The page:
By Lee Hyo-won
Marked by intrigue and wit, "Moby Dick" paves the way for conspiracy dramas, a genre not yet fully explored in Korean cinema.
Painstakingly realistic depictions of thoroughly domestic matters provide for Hollywood-esque entertainment that invites vested interest, particularly as top actors give their finest performances - but at the same time this deprives the film of that cathartic oomph audiences might expect.
Nevertheless first-time director Kim In-je, noted for his award-winning short "The End of the Road", shows potential as one to watch out for.
The title may have been inspired by the Herman Melville novel but it actually refers to a website operated by Defense Security Command. In 1990, Private Yun Seok-yeong created a stir by disclosing top secret military files and the incident serves as the motif of the story, which also takes place in the early '90s.
Hwang Jeong-min, who has previously tackled the role of a Private Eye, shows off his knack for investigation as veteran journalist Lee. When a mysterious explosion occurs near a bridge in the outskirts of Seoul, he gets down to business and begins looking into the matter.
But one day, Yun (Jin Goo), an old friend he had lost touch with, pays him a visit. He claims that that the case was no accident and hands him a password-locked floppy disk along with some documents.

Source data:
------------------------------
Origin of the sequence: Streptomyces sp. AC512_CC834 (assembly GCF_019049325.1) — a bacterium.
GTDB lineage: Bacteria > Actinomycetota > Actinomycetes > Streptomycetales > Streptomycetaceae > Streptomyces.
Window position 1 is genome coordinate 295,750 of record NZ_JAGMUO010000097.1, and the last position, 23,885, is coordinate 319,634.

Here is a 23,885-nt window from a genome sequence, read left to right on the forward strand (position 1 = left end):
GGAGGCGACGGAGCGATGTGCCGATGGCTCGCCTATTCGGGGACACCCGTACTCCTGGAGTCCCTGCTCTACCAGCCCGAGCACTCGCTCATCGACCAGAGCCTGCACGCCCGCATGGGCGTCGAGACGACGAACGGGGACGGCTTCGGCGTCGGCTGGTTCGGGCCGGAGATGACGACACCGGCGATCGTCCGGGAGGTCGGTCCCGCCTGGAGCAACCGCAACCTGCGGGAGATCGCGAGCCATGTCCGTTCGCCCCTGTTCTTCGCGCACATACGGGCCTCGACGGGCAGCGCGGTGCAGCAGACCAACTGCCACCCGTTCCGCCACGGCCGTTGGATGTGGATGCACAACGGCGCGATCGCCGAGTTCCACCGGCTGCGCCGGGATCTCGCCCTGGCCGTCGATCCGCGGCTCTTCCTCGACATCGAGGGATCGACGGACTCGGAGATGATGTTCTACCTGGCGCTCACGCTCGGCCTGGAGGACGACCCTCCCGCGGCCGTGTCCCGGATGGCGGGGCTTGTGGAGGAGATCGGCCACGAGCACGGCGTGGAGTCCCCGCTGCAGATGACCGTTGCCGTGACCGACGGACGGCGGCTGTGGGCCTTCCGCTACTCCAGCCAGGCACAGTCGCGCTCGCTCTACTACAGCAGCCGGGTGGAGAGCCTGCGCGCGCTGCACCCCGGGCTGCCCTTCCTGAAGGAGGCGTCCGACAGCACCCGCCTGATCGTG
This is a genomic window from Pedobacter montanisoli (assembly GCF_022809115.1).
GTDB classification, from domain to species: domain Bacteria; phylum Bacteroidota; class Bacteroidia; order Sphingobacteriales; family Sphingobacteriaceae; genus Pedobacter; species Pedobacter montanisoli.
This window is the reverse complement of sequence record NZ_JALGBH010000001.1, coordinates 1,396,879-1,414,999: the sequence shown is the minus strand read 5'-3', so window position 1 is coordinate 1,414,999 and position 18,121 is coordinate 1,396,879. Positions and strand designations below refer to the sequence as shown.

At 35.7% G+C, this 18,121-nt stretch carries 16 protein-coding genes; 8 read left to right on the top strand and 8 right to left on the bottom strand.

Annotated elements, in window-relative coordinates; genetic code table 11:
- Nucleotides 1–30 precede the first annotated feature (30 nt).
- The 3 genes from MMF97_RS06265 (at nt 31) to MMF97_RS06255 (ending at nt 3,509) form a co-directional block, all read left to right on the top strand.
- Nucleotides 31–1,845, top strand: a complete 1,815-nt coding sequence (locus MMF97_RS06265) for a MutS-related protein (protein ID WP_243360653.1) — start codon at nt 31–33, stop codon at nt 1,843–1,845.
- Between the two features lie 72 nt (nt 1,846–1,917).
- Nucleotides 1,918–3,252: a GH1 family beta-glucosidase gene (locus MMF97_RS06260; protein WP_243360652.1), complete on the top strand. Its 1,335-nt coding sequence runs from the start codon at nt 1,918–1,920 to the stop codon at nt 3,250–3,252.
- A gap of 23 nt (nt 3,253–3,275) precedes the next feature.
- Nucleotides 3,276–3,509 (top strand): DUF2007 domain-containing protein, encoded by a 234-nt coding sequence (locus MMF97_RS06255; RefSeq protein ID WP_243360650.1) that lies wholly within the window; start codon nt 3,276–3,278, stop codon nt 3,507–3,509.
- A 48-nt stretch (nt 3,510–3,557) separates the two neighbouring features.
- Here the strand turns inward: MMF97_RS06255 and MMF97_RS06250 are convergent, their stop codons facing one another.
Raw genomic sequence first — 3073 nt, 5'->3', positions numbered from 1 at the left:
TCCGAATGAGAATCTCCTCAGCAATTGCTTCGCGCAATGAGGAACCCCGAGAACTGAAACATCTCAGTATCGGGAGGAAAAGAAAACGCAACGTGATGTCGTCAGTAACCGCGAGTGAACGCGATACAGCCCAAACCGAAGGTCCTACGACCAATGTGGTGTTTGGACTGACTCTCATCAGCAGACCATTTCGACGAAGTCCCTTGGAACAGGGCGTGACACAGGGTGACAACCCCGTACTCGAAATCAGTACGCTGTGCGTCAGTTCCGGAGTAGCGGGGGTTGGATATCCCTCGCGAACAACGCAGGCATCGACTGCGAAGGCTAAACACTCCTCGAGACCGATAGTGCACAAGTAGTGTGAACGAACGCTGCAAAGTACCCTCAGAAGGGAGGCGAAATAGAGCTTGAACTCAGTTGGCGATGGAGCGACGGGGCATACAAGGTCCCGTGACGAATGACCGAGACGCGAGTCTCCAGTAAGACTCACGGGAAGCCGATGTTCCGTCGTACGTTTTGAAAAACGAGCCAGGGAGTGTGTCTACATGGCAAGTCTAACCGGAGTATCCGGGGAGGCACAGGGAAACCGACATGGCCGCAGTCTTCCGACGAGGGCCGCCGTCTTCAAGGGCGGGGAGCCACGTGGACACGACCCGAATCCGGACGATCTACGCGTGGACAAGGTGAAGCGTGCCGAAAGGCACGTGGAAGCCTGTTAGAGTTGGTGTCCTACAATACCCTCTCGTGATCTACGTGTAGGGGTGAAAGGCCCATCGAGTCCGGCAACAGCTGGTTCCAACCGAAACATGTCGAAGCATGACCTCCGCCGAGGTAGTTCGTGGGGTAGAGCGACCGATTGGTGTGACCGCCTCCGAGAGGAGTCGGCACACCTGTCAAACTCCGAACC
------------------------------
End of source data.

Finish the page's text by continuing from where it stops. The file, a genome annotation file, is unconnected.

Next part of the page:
Meanwhile a state-run agency abruptly announces that North Korean spies were responsible for the bridge blast. But the Lee trio senses the existence of a dark shadow government that reveals sensational news in critical times, leading the entire country by the nose.
The film initially seems to have little to do with wrestling with whales, but alludes to how difficult it is to discern the vastness of the creature. The metaphor makes its way into the story several times, making Lee's struggles appear to be but a trivial skirmish in the face of powerful conspirers.
Thrill factors are seamlessly woven into the architectural narrative structure, while Hwang and a host of other esteemed actors bring urgency to the drama. The twists allow viewers to become completely immersed into the story, which retains a highly nuanced edge when it comes to the mystery government. The immaculate production values make the movie all the more engaging, and it's refreshing to see pagers instead of cell phones along with other period details that resurrect the '90s.
Yet the director opts for a more open-ended, albeit uninspiring, ending; things are neither resolved nor take an unexpected turn. Here, the film's ultra realism, initially working in its favor, is partly to blame. Characters are believable, as are the featured incidents, but play it too safe compared to the size of the conspiracy the film has dreamed up.
In theaters June 9. Runs 112 minutes. Rated 15 and over. Distributed by Showbox/Mediaplex.
Two-and-a-half out of four stars.
Korean movies & dramas
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